It was an unneccessary miscalculation to hold back the truth, in my opinion. I’m glad I saw it played out.
Artist that I am, I’ll analyze the way things look to the heart to portray them using tools that play to the eye. So how does this look:
Last week a friend ‘suddenly’ died, leaving people who knew him scratching their heads, wondering. They didn’t know it had been in the works for a year.
Eventually, they just fill in between the dots and assume things when you don’t talk with them while you’re able.
He showed up last year about this time looking like death. Throughout the big struggle, he held to his story that he’d thrown his back out and was in pain, but that was not the truth.
Life is held together by many things, theory being one of them. As I get experience I discard pet theories for the established facts. My adult children have disagreed with one of my theories and they turned out to be correct. Remembering the fellow who was weak from a blood cancer that doomed him and who for seventeen years repeated the “this is our last Christmas” (last outing, last dinner, last summer, last anything and everything) routine, I told them that if I had a terminal condition, I’d reveal it about a month before the end.
That way we wouldn’t waste our limited time together under the dark cloud of mourning (my advanced theoretical thinking).
They claimed my plan deprived them of time to say what they’d need to say.
Now I see. There were people who would have loved to pitch in and help the fellow who died and ease things for his wife. They never got the chance, not realizing the situation was dire. At least one of them now doubts it was a friendship because he wasn’t important enough to confide the truth.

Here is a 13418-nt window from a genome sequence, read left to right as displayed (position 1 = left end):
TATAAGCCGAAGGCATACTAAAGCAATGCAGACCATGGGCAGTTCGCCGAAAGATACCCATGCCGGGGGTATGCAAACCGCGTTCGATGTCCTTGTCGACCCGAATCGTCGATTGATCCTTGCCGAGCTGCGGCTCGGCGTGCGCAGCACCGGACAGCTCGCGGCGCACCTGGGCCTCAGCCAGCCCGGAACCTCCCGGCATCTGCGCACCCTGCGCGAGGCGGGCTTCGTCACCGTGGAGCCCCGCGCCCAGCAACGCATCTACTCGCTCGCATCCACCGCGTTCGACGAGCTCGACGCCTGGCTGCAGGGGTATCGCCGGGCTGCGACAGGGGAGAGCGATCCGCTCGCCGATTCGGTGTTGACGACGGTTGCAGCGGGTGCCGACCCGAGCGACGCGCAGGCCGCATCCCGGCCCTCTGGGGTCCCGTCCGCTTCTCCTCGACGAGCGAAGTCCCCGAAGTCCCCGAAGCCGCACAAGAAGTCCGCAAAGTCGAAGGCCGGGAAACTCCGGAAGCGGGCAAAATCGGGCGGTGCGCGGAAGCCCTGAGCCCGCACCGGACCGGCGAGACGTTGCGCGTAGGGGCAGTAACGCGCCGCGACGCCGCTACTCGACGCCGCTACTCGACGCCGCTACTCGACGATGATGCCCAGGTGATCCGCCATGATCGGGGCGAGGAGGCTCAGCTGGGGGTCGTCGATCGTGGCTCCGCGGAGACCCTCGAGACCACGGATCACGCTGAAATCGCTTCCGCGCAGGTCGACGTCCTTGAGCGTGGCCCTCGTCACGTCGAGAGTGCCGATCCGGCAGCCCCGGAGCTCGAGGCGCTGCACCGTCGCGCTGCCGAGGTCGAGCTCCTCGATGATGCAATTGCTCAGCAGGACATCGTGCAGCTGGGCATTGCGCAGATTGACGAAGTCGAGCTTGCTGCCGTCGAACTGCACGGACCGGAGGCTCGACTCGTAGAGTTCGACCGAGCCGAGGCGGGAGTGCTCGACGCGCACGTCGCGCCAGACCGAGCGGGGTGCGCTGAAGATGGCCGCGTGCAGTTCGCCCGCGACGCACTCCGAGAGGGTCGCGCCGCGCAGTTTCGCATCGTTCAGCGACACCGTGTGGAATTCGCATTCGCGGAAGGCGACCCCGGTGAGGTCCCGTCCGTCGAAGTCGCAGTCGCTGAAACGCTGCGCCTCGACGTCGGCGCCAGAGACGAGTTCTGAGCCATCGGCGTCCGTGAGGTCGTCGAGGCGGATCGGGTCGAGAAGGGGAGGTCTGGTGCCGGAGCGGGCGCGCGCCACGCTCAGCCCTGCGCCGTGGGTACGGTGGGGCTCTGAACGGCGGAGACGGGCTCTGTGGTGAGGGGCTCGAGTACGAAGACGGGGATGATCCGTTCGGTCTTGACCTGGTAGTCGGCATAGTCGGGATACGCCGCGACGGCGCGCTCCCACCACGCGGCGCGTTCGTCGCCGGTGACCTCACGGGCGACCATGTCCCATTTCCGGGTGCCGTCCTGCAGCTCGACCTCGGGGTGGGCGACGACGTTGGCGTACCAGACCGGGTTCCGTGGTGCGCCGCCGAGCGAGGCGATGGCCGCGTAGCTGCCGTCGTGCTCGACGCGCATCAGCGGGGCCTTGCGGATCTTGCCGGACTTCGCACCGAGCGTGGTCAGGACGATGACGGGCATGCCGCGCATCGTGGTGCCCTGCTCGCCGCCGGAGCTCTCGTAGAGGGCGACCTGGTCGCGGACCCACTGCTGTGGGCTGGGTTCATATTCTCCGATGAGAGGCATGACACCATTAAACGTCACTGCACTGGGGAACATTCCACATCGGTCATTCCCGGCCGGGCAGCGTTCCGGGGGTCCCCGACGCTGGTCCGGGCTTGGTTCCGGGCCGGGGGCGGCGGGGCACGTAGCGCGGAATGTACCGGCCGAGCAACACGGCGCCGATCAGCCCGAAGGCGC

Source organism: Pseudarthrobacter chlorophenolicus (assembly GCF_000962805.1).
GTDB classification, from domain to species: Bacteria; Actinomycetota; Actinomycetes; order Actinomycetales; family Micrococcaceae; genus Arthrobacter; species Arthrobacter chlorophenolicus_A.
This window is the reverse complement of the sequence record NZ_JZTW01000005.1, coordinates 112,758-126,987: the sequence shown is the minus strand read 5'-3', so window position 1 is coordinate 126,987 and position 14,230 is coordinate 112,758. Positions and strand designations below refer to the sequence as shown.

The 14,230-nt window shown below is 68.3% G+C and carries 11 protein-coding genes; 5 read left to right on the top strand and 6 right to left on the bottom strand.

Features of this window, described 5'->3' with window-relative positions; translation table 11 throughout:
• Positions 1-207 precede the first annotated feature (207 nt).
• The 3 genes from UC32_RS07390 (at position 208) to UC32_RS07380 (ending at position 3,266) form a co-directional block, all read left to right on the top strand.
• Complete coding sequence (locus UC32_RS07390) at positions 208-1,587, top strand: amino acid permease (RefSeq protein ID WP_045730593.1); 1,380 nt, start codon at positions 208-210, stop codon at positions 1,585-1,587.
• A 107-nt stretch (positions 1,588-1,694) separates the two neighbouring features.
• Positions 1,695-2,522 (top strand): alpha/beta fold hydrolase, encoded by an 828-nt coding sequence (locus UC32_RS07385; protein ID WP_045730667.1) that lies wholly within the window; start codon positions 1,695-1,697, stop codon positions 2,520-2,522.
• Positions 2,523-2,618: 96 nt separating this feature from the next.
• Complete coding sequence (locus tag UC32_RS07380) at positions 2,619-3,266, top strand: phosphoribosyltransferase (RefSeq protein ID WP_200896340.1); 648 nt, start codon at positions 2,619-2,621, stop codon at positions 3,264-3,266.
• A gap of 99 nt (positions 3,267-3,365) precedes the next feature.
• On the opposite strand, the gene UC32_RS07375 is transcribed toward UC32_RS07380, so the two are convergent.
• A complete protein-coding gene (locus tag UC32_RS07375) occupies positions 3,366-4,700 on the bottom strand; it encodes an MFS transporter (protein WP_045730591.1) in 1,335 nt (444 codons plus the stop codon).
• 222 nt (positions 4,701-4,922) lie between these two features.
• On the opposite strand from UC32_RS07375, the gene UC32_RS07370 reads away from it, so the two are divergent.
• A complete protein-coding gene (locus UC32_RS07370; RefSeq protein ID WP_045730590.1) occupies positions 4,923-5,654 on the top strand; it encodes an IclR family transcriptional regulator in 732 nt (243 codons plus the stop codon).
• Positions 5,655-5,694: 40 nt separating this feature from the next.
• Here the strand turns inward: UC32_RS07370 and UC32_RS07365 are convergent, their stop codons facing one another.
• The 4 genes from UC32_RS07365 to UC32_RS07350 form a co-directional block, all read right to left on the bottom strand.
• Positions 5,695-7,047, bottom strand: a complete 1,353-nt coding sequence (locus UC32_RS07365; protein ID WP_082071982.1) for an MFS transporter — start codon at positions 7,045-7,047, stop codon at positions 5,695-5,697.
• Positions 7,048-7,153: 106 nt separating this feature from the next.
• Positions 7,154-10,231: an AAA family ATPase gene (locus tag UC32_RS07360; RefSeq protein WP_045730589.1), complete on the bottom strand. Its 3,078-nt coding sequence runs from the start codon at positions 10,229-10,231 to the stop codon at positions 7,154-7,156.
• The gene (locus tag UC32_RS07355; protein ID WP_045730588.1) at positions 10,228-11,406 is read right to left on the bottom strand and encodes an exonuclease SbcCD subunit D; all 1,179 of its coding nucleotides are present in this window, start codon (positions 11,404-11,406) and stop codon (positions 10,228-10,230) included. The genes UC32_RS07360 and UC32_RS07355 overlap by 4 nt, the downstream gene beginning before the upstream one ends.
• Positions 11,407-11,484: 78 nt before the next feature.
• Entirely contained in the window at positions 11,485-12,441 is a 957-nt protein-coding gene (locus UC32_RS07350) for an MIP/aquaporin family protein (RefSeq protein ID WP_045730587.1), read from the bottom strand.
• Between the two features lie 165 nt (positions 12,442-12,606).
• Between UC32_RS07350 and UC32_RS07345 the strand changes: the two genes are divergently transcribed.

I don’t think any of the fallout was intended. He just didn’t want anyone to think him “weak”. Toward the end he started visiting the shut ins and widows. One wonders if he’d have visited his friends and shared this last thing with them if he realized that it would hurt their feelings to be decieved. It’s inconsistent to comfort strangers while disregarding friends.
We learn from experience, but some things happen just once.
Now it’s clear to me that that fact doesn’t undermine the chance to do it right. It’s not true that it’s sudden, circumstances at the very end aside. We know upon birth that death is certain. So it makes sense to have an overall strategy so that certain things are right all along the way because you can be picked off life’s conveyor belt any time.
It would be a pity to be cut off before one realizes and fulfills their life purpose.
As bad, almost, would be to have neglected any who your unique place and spirit could have comforted and thereby deny them that benefit.
I’ve decided that if it should be that I know that the great life guard in the sky will soon blow the whistle at me, and hollar, “you! outa the pool!” I’ll let know whoever ought to know and I won’t wait till the last few minutes.
Of course, it could be outside my control. I could be asleep. They send someone. I want to resist. They shut off the body that I live in so the thing dies. We proceed leaving no time to tell anyone any last words.
The strategy then is to make sure relationships are in order all along the way and keep learning. Eventually I’ll know the difference between enduring what must be endured, and putting up with petty impediments to the fulfillment of life’s purposes. There is a difference, even if both look the same at first glance.
The point is that the first time one dies is the only time, but it doesn’t have to be a handled like it’s a complete surprise.